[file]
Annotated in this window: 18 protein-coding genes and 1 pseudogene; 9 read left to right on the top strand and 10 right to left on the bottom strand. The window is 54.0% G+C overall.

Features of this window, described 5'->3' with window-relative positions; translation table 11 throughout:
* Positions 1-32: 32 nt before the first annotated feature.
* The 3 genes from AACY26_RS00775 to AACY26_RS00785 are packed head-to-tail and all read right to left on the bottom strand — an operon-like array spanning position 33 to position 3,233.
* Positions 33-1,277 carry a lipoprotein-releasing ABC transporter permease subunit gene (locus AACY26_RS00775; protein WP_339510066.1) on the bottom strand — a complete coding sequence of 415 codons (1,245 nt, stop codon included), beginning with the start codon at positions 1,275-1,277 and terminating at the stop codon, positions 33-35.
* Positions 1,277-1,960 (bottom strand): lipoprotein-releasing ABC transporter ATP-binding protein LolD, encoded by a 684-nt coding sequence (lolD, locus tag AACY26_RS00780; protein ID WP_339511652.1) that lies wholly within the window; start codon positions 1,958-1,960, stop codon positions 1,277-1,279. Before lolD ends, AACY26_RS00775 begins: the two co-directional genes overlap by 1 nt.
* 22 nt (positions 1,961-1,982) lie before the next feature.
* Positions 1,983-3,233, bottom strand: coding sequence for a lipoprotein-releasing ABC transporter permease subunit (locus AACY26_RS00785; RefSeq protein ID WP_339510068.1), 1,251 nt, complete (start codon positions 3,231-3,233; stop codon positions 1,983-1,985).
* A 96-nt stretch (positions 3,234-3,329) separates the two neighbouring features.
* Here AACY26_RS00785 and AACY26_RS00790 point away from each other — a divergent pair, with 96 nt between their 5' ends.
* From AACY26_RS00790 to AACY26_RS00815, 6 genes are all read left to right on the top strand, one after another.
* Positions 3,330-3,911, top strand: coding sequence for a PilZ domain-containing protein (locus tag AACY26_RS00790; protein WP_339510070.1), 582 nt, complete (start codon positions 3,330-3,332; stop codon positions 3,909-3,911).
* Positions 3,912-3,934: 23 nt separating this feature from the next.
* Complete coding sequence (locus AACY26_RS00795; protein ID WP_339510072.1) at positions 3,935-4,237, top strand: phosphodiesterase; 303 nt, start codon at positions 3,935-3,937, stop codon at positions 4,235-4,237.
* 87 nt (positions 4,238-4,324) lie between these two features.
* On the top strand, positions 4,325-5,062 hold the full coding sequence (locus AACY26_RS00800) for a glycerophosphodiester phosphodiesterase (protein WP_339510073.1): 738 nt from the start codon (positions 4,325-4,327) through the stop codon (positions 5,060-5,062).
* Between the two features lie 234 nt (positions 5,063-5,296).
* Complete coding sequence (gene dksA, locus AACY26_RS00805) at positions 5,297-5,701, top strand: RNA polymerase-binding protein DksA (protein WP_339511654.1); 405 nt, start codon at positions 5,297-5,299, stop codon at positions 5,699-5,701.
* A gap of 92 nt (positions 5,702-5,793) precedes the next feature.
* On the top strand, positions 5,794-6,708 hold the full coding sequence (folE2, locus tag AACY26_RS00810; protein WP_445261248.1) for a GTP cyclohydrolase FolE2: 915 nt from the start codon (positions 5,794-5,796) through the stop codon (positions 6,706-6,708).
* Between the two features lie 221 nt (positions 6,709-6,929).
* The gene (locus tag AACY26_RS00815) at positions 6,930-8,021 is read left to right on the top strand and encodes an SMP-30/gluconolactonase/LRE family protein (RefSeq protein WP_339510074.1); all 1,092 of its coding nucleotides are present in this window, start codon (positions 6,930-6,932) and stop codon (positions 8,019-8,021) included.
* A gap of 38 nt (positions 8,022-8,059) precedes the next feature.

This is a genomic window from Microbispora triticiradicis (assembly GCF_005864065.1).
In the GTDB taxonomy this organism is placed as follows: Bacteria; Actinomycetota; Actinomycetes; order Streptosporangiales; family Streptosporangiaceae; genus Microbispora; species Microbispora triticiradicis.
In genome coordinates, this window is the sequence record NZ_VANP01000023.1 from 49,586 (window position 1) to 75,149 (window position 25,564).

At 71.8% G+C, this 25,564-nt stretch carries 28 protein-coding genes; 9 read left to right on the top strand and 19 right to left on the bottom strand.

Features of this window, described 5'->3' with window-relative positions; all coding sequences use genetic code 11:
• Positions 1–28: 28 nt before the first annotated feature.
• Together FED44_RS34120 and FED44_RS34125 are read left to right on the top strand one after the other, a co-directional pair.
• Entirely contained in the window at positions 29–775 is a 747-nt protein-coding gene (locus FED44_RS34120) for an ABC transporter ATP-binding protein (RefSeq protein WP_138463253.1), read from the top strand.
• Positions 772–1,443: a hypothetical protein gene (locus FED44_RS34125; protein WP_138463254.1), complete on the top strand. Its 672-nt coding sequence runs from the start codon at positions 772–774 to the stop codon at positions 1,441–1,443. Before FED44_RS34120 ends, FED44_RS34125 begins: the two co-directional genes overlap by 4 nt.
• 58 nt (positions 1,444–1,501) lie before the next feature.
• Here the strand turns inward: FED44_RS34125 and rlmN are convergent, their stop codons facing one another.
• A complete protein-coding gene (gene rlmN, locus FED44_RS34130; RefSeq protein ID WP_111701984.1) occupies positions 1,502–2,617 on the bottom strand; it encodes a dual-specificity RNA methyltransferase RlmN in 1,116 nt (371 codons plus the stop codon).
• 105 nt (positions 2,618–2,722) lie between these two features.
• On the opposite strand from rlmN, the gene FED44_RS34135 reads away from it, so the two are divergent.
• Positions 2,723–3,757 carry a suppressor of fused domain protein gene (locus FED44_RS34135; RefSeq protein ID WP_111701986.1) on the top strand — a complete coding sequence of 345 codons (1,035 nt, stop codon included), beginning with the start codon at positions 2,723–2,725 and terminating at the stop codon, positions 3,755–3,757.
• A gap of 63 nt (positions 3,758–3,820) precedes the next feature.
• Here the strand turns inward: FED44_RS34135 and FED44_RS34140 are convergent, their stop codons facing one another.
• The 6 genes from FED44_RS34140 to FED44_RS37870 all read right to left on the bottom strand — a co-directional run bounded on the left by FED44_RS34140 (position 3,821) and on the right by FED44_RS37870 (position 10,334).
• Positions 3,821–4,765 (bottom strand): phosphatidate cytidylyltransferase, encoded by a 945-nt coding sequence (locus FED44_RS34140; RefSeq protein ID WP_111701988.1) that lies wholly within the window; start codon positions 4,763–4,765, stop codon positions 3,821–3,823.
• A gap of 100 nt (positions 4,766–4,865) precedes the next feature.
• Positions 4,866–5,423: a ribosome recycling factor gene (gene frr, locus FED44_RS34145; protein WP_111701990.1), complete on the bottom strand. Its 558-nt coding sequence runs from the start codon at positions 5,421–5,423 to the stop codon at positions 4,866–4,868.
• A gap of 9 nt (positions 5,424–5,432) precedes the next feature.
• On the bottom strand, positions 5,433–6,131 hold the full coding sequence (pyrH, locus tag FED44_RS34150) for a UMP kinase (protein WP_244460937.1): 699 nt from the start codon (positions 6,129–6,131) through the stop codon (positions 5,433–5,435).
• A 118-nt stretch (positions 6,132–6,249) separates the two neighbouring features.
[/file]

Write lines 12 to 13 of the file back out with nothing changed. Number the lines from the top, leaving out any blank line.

* Positions 3,330-3,911, top strand: coding sequence for a PilZ domain-containing protein (locus tag AACY26_RS00790; protein WP_339510070.1), 582 nt, complete (start codon positions 3,330-3,332; stop codon positions 3,909-3,911).
* Positions 3,912-3,934: 23 nt separating this feature from the next.